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Celebrating women in college sports

In 1866, Vassar College formed the first all-female collegiate athletics team.

In nearly 150 years since, the opportunities for women to compete in sports, particularly in college, have expanded exponentially.

In 1901, Spalding published the first women’s sports guide, containing the rules for women’s basketball. Then, in 1927, women competed in track and field and swimming events at the Collegiate World Championship in Rome, marking the first international competition for female student-athletes.

Women continued to steadily break down barriers in athletics. In 1972, the federal government ratified Title IX, which requires that higher education institutions provide equal opportunities to both women and men and catalyzed the exponential growth of women’s athletics.  At the time, approximately 31,000 women were competing in college sports, with a collective total of only $100,000 available to them nationally via athletics scholarships.

By 1981, the NCAA sponsored championships in 12 women’s sports: basketball, cross country, fencing, field hockey, golf, gymnastics, lacrosse, softball, swimming and diving, tennis, volleyball and outdoor track and field. More than 74,000 women were competing in college sports on 4,776 teams.

The progress was only the beginning.

Today, nearly 208,000 women spread across 10,322 teams compete in college sports – the highest number ever.  NCAA member colleges and universities provide approximately $1.2 billion each year in athletics scholarships for women, a number that has nearly doubled in just 10 years.  

The NCAA now sponsors a total of 21 sports for women. Bowling, ice hockey, indoor track and field, rifle, rowing, skiing, sand volleyball, soccer and water polo were added through the last three decades.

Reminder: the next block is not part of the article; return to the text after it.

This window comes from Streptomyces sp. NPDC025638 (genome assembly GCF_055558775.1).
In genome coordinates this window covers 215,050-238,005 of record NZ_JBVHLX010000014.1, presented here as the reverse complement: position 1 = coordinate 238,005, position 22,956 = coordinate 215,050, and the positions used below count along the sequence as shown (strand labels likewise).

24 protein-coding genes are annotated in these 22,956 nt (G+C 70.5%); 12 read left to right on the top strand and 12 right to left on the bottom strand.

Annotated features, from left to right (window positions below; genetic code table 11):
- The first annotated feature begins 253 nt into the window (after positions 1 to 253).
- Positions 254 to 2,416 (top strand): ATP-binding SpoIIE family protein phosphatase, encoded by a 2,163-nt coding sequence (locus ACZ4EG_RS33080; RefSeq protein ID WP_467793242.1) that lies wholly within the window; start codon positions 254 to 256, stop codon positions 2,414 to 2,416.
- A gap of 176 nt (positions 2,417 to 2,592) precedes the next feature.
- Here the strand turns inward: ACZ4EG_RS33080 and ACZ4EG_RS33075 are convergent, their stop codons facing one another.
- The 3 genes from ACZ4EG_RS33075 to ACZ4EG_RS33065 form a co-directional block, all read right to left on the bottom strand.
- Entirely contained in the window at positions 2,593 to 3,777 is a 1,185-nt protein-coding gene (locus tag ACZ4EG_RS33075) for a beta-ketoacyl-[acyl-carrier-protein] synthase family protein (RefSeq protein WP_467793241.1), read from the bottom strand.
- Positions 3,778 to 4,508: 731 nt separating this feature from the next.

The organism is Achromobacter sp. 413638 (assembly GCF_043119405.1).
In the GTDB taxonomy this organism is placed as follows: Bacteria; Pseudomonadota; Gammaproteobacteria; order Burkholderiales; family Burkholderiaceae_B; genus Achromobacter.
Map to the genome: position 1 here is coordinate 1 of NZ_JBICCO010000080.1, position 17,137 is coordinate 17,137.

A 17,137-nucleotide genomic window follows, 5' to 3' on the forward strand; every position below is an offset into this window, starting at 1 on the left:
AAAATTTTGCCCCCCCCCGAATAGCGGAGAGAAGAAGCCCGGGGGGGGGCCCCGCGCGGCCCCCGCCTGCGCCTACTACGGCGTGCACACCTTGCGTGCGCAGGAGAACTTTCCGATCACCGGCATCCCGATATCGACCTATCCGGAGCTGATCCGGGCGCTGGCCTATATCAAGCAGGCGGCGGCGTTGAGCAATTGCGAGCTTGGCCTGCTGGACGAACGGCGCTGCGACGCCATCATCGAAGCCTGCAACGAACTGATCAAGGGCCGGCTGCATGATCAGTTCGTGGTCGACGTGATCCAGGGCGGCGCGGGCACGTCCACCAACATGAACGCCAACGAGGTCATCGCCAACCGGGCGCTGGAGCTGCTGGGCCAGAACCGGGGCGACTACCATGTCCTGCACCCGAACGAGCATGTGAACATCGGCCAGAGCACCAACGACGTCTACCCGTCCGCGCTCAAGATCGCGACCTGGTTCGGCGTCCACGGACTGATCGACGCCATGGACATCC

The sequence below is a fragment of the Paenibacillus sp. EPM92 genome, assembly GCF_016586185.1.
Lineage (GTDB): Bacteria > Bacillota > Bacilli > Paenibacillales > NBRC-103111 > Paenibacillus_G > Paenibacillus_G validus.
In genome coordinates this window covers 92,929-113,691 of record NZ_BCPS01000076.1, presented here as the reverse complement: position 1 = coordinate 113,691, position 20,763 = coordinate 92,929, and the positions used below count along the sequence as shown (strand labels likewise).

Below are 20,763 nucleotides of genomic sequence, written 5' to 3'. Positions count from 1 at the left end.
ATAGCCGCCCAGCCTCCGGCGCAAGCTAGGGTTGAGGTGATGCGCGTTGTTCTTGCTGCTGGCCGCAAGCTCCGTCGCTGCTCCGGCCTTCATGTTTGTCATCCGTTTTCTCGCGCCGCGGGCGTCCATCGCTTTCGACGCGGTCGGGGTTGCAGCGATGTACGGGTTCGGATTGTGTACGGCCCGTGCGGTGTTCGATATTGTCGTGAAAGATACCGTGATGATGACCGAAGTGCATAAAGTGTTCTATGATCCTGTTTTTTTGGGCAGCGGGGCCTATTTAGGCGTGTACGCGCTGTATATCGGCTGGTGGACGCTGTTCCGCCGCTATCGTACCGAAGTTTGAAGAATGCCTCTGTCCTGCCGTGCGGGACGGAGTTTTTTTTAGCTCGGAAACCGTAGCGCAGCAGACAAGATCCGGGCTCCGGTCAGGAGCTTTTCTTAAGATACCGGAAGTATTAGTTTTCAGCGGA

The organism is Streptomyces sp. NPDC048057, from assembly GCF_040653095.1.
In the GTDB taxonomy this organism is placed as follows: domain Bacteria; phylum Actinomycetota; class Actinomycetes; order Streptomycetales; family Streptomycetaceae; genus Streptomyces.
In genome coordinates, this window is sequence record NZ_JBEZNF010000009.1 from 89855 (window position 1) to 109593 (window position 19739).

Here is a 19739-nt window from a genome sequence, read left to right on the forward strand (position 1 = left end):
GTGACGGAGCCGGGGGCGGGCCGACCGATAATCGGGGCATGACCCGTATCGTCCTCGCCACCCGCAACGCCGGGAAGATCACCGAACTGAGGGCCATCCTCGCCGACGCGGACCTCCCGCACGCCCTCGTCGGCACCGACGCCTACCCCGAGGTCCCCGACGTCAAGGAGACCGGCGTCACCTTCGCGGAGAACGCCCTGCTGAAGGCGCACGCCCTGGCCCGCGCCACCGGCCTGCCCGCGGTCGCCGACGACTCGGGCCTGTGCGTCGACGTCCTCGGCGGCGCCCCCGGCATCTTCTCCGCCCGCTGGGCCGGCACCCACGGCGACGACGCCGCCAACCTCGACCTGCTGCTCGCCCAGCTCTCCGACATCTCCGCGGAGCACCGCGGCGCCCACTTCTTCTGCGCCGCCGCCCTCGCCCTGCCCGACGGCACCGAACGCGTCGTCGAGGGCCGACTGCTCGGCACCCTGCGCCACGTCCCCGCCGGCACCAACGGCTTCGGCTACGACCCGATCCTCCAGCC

And the value of women’s sports extends well beyond the playing field. Sports unlock doors for women to access higher education – in fact, 14 percent of all female student-athletes are first-generation college students. 

Indeed, female college student-athletes are succeeding in the classroom, on the field and in life.

With an overall Graduation Success Rate of 88 percent and high national Academic Progress Rates in each sport, women have seen steady growth in their academic achievements.

In 1991, the NCAA established the Woman of the Year award, which recognizes recently graduated female student-athletes for outstanding achievements in academics, competition, leadership and service.  The 2014 NCAA Woman of the Year will be announced Oct. 19 at a ceremony in Indianapolis.

Most importantly, the Woman of the Year finalists represent the thousands of female student-athletes who have gone on to find professional success after their playing days are over. Just like their male counterparts, female student-athletes graduate and go on to be doctors, Olympians, film directors, and leaders throughout society.



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